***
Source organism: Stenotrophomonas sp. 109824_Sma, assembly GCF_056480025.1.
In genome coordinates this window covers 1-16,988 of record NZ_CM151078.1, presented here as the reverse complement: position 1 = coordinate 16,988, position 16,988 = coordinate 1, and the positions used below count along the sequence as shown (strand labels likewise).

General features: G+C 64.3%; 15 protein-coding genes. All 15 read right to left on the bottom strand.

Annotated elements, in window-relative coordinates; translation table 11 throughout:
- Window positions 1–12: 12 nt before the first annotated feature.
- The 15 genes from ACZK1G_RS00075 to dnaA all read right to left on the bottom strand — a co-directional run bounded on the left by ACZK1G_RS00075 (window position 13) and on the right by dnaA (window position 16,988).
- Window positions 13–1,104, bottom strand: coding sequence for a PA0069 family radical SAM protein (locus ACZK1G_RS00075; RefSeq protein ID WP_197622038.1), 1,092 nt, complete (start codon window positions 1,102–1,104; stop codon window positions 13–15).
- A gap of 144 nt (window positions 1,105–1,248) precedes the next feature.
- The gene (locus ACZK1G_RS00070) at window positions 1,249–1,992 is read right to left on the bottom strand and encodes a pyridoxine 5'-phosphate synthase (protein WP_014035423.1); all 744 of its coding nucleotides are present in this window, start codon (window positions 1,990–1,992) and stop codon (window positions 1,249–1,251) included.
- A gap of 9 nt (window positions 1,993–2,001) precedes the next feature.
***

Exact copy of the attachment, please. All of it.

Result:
Source organism: Stenotrophomonas sp. 109824_Sma, assembly GCF_056480025.1.
In genome coordinates this window covers 1-16,988 of record NZ_CM151078.1, presented here as the reverse complement: position 1 = coordinate 16,988, position 16,988 = coordinate 1, and the positions used below count along the sequence as shown (strand labels likewise).

General features: G+C 64.3%; 15 protein-coding genes. All 15 read right to left on the bottom strand.

Annotated elements, in window-relative coordinates; translation table 11 throughout:
- Window positions 1–12: 12 nt before the first annotated feature.
- The 15 genes from ACZK1G_RS00075 to dnaA all read right to left on the bottom strand — a co-directional run bounded on the left by ACZK1G_RS00075 (window position 13) and on the right by dnaA (window position 16,988).
- Window positions 13–1,104, bottom strand: coding sequence for a PA0069 family radical SAM protein (locus ACZK1G_RS00075; RefSeq protein ID WP_197622038.1), 1,092 nt, complete (start codon window positions 1,102–1,104; stop codon window positions 13–15).
- A gap of 144 nt (window positions 1,105–1,248) precedes the next feature.
- The gene (locus ACZK1G_RS00070) at window positions 1,249–1,992 is read right to left on the bottom strand and encodes a pyridoxine 5'-phosphate synthase (protein WP_014035423.1); all 744 of its coding nucleotides are present in this window, start codon (window positions 1,990–1,992) and stop codon (window positions 1,249–1,251) included.
- A gap of 9 nt (window positions 1,993–2,001) precedes the next feature.